Ted Strickland joked a few weeks back that there used to be a time when Republicans and Democrats debated the issues of the day. Those were the good days, when facts still mattered. Now, with the new breed of modern Republicans in denial about so many things, the former Ohio governor and congressman said it’s come down to debating reality.

Reality In Cleveland

The reality the GOP can’t handle is just how well the Patient Protection and Affordable Care Act has converted a terribly broken healthcare delivery system, that had it not been checked would have driven the nation off the fiscal cliff sooner rather than later, into a system that delivers across the board. From individuals and families to small and big business, benefits of the bill are in plain sight for anyone with eyes wide open.

Case in point, Ohio’s pride and joy in the medical field is the Cleveland Clinic, a powerful medical Titan with its own zip code. Republicans will be picking their president in 2016 in Cleveland, so they might be interested in learning from the city’s world-recognized medical complex, which happens to be one of the largest hospitals in the country, how it’s doing under the ACA. Under the old broken healthcare delivery system the ACA replaced in 2010, the number of people without health coverage ballooned up to about 50 million, who due to high costs, accessibility or pre-existing conditions, lived on the edge, hoping to not get sick. But when they did, expensive emergency rooms often served as a sick patient’s first visit to the doctor. With 16 million or more people gaining coverage from the ACA, now that it’s in full operating mode, there are cost savings being experience by major players, including like the Cleveland Clinic. Costs are declining and future performance will be even better, especially if Republicans stop trying to monkeywrench it or repeal it.

Down 40% In One Year

All that charity care hospitals used to pay for because patients without coverage didn’t have money to pay the always high emergency room bills or hospital stays for admitted patients, just got a little smaller—by 40 percent in one year, according to the Cleveland Clinic which just reported it reduced its charity care spending, defined as the cost of free care provided to patients who can’t afford to pay. From $171 million in 2013 to $101 million in 2014 should be impressive, even for deniers of the ACA and its capabilities.

Cleveland Clinic officials credited the expansion of Medicaid—made possible by Obamacare—for the improvement. “The decrease in charity care is primarily attributable to the increase in Medicaid patients due to the expansion of Medicaid eligibility in the State of Ohio and the resulting decrease in the number of charity patients,” the hospital’s year-end financial statement reported, according to Kaiser Health News.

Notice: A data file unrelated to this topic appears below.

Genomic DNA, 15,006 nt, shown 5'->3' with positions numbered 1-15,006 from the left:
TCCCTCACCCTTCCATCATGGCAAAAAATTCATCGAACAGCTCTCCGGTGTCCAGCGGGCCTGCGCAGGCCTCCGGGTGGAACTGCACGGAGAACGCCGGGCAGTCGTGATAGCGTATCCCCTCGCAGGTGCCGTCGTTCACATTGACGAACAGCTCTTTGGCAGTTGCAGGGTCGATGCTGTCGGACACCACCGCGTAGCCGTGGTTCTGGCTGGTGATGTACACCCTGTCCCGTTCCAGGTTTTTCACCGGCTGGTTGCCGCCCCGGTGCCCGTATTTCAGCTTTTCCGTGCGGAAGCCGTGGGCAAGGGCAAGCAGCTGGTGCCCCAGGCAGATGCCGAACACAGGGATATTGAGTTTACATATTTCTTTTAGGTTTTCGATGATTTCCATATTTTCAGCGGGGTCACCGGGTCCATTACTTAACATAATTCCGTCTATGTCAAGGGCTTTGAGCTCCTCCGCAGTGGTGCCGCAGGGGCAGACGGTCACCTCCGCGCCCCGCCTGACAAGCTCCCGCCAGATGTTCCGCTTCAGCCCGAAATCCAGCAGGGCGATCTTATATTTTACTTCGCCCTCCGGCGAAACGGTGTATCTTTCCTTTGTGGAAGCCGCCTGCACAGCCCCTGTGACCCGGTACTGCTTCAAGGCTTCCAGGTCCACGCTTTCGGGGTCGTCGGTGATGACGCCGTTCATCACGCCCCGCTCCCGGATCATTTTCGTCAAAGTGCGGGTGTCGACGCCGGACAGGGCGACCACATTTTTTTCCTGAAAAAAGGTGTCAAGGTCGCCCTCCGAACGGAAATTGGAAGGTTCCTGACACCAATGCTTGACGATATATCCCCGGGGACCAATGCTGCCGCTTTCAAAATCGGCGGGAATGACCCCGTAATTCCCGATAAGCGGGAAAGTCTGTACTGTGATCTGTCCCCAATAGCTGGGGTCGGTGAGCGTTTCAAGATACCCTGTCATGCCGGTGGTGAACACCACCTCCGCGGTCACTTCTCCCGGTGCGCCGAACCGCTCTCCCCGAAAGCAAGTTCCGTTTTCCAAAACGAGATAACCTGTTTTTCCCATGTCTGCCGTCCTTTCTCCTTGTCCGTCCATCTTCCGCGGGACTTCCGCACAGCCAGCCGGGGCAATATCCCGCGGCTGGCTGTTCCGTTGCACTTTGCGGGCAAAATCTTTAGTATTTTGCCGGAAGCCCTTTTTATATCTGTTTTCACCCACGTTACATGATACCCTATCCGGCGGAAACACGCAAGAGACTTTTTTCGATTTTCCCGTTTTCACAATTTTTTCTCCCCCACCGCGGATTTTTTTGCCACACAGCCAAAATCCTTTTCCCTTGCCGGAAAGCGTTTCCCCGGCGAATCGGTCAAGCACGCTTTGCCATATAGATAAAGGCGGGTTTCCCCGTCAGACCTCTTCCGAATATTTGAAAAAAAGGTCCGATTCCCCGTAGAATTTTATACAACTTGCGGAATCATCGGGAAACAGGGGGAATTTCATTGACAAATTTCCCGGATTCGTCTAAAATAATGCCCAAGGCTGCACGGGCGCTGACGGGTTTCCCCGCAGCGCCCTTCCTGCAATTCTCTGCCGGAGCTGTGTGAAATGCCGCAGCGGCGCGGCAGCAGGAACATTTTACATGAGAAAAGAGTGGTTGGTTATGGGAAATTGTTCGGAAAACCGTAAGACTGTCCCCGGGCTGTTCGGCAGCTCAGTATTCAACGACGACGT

John Palmer, spokesperson for Ohio Hospital Association, said the 40 percent drop spotlights a trend in how payments are changing for all providers since the health law rolled out the expansion of Medicaid—increasing eligibility to 138 percent of the federal poverty level—and for the subsidies that make previously unaffordable insurance now affordable to lower-income people who purchase policies on the new insurance marketplaces.

“Now that you’re starting to see that shift from uninsured or underserved on over into health care programs such as Medicaid and the exchange, that has had a good impact,” Palmer said. “And, obviously, it is reflective of what hospitals are experiencing with uncompensated care in the areas of charity care especially.” Adding to the good news, last week federal sources said the number of uninsured and self-pay patients is down substantially, especially in Medicaid expansion states including Ohio. Uncompensated care costs—including charity care and bad debt—tumbled as people now had healthcare insurance. KHN said for states taking advantage of the ACA over those who didn’t, there’s a tidy estimated sum of difference between them of about $2.6 billion in additional savings by the 28 that didn’t fight the ACA.

Ohio is one of 28 states and the District of Columbia to expand Medicaid under the federal health law. Nearly one-half million Ohio residents have so far enrolled through the expansion. An additional 234,341 residents were selected or automatically re-enrolled in a private plan on the state’s federally run exchange.

On the business side of the hospital, the ACA is directly contributing to the boost in revenues to hospitals including the Cleveland Clinic. Not only has total uncompensated care fell 27 percent to $211 million in 2014, but revenue is up significantly. Operating income is now $466, an increase of 60 percent, and total revenues are $6.7 billion. Other factors for the good numbers included cuts in energy use, employee health insurance costs and staff.

 

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